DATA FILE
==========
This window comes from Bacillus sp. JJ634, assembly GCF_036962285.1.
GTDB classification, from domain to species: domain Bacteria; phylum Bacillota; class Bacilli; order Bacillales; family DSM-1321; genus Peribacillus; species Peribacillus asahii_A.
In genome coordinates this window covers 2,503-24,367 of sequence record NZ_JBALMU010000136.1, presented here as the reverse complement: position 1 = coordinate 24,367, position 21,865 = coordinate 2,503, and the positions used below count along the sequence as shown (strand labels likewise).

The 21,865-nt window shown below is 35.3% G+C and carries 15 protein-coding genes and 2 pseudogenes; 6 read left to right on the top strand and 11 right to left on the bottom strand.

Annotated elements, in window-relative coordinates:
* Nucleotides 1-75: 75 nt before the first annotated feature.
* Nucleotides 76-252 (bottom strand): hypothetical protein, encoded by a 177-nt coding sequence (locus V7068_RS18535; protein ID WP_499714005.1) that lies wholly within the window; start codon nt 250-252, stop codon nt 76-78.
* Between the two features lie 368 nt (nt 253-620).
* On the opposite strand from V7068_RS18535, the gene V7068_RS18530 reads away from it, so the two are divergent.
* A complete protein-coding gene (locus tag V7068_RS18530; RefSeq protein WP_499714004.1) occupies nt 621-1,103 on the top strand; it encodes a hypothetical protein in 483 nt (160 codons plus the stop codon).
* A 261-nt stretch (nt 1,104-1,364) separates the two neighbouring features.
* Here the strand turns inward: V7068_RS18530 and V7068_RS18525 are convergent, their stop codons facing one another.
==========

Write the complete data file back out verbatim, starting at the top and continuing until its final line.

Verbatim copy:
This window comes from Bacillus sp. JJ634, assembly GCF_036962285.1.
GTDB classification, from domain to species: domain Bacteria; phylum Bacillota; class Bacilli; order Bacillales; family DSM-1321; genus Peribacillus; species Peribacillus asahii_A.
In genome coordinates this window covers 2,503-24,367 of sequence record NZ_JBALMU010000136.1, presented here as the reverse complement: position 1 = coordinate 24,367, position 21,865 = coordinate 2,503, and the positions used below count along the sequence as shown (strand labels likewise).

The 21,865-nt window shown below is 35.3% G+C and carries 15 protein-coding genes and 2 pseudogenes; 6 read left to right on the top strand and 11 right to left on the bottom strand.

Annotated elements, in window-relative coordinates:
* Nucleotides 1-75: 75 nt before the first annotated feature.
* Nucleotides 76-252 (bottom strand): hypothetical protein, encoded by a 177-nt coding sequence (locus V7068_RS18535; protein ID WP_499714005.1) that lies wholly within the window; start codon nt 250-252, stop codon nt 76-78.
* Between the two features lie 368 nt (nt 253-620).
* On the opposite strand from V7068_RS18535, the gene V7068_RS18530 reads away from it, so the two are divergent.
* A complete protein-coding gene (locus tag V7068_RS18530; RefSeq protein WP_499714004.1) occupies nt 621-1,103 on the top strand; it encodes a hypothetical protein in 483 nt (160 codons plus the stop codon).
* A 261-nt stretch (nt 1,104-1,364) separates the two neighbouring features.
* Here the strand turns inward: V7068_RS18530 and V7068_RS18525 are convergent, their stop codons facing one another.